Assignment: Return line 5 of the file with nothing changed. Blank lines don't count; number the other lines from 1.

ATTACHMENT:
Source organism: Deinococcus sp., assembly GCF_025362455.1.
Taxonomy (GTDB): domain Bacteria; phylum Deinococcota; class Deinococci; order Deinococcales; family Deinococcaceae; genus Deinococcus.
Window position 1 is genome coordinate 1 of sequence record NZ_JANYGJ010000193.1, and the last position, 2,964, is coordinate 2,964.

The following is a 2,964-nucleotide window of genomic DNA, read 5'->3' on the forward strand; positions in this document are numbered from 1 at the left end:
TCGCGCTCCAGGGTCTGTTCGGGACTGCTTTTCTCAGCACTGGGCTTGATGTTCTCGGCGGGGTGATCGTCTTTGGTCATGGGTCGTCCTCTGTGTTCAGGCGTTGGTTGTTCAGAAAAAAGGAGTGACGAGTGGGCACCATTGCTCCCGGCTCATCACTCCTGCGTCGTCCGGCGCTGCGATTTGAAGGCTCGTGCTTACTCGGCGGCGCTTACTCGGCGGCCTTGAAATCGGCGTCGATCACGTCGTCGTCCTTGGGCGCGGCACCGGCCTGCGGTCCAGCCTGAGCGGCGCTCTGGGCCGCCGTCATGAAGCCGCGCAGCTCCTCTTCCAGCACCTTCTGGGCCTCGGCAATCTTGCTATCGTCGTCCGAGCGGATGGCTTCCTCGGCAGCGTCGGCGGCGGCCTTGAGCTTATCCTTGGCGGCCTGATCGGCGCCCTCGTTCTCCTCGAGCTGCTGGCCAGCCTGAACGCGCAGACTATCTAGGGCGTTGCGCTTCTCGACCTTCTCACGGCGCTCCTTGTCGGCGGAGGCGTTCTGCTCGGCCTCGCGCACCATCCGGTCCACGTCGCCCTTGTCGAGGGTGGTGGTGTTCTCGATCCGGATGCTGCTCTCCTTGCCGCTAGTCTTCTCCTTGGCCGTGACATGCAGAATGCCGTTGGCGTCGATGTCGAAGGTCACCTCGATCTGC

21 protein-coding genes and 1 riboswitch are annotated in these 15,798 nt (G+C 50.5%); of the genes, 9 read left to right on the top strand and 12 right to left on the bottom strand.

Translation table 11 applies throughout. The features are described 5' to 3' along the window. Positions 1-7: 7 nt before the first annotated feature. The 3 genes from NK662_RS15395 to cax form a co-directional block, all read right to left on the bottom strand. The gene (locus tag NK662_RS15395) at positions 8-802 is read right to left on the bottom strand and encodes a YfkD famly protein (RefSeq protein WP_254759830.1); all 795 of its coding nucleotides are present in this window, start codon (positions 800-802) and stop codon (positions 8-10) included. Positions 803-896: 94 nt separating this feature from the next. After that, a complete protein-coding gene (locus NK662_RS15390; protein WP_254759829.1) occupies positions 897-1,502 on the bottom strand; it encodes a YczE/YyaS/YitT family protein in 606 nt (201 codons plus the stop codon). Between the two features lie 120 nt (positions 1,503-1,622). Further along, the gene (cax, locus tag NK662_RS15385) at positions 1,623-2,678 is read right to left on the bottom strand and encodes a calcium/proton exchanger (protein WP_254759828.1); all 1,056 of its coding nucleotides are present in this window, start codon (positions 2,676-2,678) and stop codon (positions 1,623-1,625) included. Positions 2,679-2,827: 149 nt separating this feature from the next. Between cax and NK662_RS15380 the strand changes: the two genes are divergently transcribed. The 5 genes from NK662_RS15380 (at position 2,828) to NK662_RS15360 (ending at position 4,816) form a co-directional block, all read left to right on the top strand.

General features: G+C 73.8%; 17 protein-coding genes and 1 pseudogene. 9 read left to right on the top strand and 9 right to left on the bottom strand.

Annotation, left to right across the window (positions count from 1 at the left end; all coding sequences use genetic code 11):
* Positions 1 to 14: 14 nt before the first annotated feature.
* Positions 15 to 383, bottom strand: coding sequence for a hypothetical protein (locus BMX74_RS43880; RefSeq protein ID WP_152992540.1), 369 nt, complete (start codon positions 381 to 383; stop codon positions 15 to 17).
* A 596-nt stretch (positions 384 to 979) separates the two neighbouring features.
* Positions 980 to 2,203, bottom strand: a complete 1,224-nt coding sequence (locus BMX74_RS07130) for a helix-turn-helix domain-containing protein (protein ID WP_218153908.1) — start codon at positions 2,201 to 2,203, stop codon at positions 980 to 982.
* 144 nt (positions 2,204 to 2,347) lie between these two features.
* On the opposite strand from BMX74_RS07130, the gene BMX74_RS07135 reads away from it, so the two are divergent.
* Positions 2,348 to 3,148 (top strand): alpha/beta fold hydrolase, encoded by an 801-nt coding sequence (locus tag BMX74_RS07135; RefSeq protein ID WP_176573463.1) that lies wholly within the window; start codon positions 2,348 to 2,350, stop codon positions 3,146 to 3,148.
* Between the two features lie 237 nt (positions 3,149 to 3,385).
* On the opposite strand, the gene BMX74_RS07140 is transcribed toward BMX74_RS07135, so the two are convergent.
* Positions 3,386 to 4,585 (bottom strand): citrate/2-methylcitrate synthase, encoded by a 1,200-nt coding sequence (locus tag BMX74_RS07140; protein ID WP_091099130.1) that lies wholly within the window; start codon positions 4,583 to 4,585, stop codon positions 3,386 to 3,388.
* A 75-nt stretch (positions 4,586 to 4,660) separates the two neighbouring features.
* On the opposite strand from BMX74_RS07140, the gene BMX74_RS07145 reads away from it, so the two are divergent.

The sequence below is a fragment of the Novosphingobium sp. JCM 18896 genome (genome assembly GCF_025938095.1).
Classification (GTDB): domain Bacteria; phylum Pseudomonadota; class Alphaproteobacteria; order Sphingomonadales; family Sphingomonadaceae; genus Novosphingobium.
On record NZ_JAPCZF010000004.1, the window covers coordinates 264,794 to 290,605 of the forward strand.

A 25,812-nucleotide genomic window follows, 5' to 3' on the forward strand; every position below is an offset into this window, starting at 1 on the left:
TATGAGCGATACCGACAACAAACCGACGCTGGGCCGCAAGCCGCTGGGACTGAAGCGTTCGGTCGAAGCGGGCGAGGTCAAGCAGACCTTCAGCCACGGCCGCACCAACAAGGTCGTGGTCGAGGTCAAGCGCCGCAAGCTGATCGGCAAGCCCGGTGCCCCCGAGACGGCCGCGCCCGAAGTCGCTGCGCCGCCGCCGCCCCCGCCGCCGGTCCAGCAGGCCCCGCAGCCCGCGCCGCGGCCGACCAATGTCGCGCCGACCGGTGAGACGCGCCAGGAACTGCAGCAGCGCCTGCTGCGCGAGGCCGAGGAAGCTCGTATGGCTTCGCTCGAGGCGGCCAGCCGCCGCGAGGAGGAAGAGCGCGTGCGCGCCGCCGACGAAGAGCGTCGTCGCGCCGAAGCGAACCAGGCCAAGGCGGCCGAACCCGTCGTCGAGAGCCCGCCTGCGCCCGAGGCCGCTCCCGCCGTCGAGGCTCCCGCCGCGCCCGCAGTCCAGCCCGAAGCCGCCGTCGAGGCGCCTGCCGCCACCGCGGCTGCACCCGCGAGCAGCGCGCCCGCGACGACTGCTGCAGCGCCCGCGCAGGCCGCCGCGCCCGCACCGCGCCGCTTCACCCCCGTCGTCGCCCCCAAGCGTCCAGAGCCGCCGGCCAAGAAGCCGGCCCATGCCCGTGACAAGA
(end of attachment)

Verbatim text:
TCGCGCTCCAGGGTCTGTTCGGGACTGCTTTTCTCAGCACTGGGCTTGATGTTCTCGGCGGGGTGATCGTCTTTGGTCATGGGTCGTCCTCTGTGTTCAGGCGTTGGTTGTTCAGAAAAAAGGAGTGACGAGTGGGCACCATTGCTCCCGGCTCATCACTCCTGCGTCGTCCGGCGCTGCGATTTGAAGGCTCGTGCTTACTCGGCGGCGCTTACTCGGCGGCCTTGAAATCGGCGTCGATCACGTCGTCGTCCTTGGGCGCGGCACCGGCCTGCGGTCCAGCCTGAGCGGCGCTCTGGGCCGCCGTCATGAAGCCGCGCAGCTCCTCTTCCAGCACCTTCTGGGCCTCGGCAATCTTGCTATCGTCGTCCGAGCGGATGGCTTCCTCGGCAGCGTCGGCGGCGGCCTTGAGCTTATCCTTGGCGGCCTGATCGGCGCCCTCGTTCTCCTCGAGCTGCTGGCCAGCCTGAACGCGCAGACTATCTAGGGCGTTGCGCTTCTCGACCTTCTCACGGCGCTCCTTGTCGGCGGAGGCGTTCTGCTCGGCCTCGCGCACCATCCGGTCCACGTCGCCCTTGTCGAGGGTGGTGGTGTTCTCGATCCGGATGCTGCTCTCCTTGCCGCTAGTCTTCTCCTTGGCCGTGACATGCAGAATGCCGTTGGCGTCGATGTCGAAGGTCACCTCGATCTGC